Snuffing out habit contagious, study finds

LOS ANGELES (AP) - The urge to smoke is contagious, but quitting apparently is, too.

A team of researchers who showed that obesity can spread person-to-person has found a similar pattern with smoking cessation: A smoker is more likely to kick the habit if a spouse, friend, co-worker or sibling did.

What’s more, smokers tend to quit in groups, and those who don’t stop puffing increasingly find themselves pushed to the edge of their social circles, the researchers found.

“Your smoking behavior depends upon not just the smoking behavior of the people you know, but also the people who they know” and so on, said Dr. Nicholas Christakis, a medical sociologist at Harvard Medical School and lead author of the new report.

The findings support previous studies showing that peer influence plays a key role in people’s decisions to stop lighting up and provide evidence that the “buddy system” used by smoking cessation, weight-loss and alcoholism programs to change addictive behavior works.

“Anecdotally, we hear people say they quit smoking because their spouse or friend quit,” said Jennifer Unger, a smoking-prevention specialist at the University of Southern California who had no role in the study. “If you influence a few people, those people might go on to help others to quit.”

Last year, Dr. Christakis and his colleague, James Fowler of the University of California at San Diego, published a study suggesting that obesity can spread among friends, much like an infectious disease. The duo mined data from a large social network of people who had been followed for three decades and found that when one person gained weight, close friends tended to pack on the pounds, too.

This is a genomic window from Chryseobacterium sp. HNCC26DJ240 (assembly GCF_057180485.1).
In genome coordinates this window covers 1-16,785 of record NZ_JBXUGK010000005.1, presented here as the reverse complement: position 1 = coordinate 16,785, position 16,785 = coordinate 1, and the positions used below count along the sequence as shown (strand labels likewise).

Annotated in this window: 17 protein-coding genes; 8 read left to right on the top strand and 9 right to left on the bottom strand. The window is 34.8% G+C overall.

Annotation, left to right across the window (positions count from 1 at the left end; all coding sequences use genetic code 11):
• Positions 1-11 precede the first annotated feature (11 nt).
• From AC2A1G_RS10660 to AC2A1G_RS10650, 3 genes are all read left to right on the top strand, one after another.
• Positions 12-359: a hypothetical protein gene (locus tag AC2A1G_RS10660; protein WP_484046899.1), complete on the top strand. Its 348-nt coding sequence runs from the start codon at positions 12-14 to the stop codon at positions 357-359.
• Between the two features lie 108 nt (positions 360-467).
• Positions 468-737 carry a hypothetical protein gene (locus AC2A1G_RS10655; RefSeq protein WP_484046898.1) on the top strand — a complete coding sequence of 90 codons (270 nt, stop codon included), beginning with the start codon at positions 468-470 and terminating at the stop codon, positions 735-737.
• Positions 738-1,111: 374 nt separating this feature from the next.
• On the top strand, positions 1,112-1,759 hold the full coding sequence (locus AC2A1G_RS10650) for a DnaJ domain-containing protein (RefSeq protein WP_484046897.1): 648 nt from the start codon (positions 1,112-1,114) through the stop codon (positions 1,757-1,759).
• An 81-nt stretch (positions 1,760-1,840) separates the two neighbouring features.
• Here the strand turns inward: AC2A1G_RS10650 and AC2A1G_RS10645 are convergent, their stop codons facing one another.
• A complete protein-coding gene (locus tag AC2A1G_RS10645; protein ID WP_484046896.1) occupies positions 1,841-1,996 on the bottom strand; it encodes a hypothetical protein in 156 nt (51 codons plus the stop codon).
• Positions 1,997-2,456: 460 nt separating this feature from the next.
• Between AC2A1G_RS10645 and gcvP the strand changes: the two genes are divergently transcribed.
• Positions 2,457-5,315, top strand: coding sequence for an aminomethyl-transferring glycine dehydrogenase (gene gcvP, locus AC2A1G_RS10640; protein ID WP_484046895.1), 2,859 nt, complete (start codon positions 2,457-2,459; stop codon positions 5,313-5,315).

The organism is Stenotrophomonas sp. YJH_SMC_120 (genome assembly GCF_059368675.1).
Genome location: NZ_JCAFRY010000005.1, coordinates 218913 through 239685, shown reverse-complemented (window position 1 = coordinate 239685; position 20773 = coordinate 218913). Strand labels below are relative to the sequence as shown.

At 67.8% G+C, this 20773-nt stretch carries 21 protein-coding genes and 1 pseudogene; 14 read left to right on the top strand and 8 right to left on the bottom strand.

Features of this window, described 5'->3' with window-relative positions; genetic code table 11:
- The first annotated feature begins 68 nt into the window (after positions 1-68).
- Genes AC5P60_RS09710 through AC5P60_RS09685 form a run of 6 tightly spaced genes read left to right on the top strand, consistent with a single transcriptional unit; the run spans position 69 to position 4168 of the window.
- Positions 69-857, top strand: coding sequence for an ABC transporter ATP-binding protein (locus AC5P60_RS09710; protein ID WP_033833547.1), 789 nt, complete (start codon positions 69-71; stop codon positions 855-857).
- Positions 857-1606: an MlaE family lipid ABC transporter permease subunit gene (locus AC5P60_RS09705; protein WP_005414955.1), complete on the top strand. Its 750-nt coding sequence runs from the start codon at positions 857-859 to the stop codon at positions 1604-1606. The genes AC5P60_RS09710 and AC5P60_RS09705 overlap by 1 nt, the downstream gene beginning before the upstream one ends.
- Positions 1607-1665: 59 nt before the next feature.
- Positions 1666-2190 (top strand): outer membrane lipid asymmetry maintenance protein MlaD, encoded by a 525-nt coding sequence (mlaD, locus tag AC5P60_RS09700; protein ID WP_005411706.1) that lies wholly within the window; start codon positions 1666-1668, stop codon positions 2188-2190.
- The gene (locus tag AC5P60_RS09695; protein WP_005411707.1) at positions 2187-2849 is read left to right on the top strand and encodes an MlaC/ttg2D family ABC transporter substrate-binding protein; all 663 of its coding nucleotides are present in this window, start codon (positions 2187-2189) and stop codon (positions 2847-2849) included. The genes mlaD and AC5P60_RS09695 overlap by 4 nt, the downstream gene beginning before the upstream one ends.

Their latest study, which appears in today’s New England Journal of Medicine and is funded by the National Institute on Aging, focused on people’s smoking habits in the same social network.

The researchers examined the social lives of 12,067 people in the Framingham Heart Study, which has been tracking the health of residents of that Boston suburb from 1971 to 2003. They were able to reconstruct people’s ties to one another since participants had to list contact information for their family, friends, co-workers and neighbors so researchers would not lose track of them over the years. The prevalence of smokers in the Framingham study over the years mirrored national trends.

Not surprisingly, the greatest influence was seen in close relationships. When a spouse stops smoking, the other partner is 67 percent less likely to smoke. Similarly, when a friend quits, the odds of the other continuing drops by 36 percent. The odds are similar among co-workers and siblings.

People who were connected to others by up to three degrees of separation were also influenced. If one person quits, the odds of a person two degrees apart stopping is 29 percent. In a three-degree separation, the chances are 11 percent.

Comments
blog comments powered by Disqus